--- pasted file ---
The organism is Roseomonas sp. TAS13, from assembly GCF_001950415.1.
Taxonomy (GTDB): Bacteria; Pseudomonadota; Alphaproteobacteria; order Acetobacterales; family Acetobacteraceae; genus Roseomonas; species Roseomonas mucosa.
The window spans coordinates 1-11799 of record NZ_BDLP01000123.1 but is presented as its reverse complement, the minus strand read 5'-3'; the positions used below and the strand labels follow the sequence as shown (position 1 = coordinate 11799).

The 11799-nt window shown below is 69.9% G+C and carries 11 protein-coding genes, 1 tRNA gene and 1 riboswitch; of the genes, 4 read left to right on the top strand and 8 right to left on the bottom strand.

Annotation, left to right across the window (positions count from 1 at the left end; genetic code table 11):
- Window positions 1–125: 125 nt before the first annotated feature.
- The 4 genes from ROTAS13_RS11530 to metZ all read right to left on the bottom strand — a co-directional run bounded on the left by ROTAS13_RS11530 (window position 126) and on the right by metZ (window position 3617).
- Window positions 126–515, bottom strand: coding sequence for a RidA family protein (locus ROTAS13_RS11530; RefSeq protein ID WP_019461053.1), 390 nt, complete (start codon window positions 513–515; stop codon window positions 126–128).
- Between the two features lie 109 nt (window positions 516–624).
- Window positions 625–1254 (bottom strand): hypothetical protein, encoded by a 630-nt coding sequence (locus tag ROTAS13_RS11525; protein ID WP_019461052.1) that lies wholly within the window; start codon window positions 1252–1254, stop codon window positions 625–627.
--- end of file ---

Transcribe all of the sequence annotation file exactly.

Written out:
The organism is Roseomonas sp. TAS13, from assembly GCF_001950415.1.
Taxonomy (GTDB): Bacteria; Pseudomonadota; Alphaproteobacteria; order Acetobacterales; family Acetobacteraceae; genus Roseomonas; species Roseomonas mucosa.
The window spans coordinates 1-11799 of record NZ_BDLP01000123.1 but is presented as its reverse complement, the minus strand read 5'-3'; the positions used below and the strand labels follow the sequence as shown (position 1 = coordinate 11799).

The 11799-nt window shown below is 69.9% G+C and carries 11 protein-coding genes, 1 tRNA gene and 1 riboswitch; of the genes, 4 read left to right on the top strand and 8 right to left on the bottom strand.

Annotation, left to right across the window (positions count from 1 at the left end; genetic code table 11):
- Window positions 1–125: 125 nt before the first annotated feature.
- The 4 genes from ROTAS13_RS11530 to metZ all read right to left on the bottom strand — a co-directional run bounded on the left by ROTAS13_RS11530 (window position 126) and on the right by metZ (window position 3617).
- Window positions 126–515, bottom strand: coding sequence for a RidA family protein (locus ROTAS13_RS11530; RefSeq protein ID WP_019461053.1), 390 nt, complete (start codon window positions 513–515; stop codon window positions 126–128).
- Between the two features lie 109 nt (window positions 516–624).
- Window positions 625–1254 (bottom strand): hypothetical protein, encoded by a 630-nt coding sequence (locus tag ROTAS13_RS11525; protein ID WP_019461052.1) that lies wholly within the window; start codon window positions 1252–1254, stop codon window positions 625–627.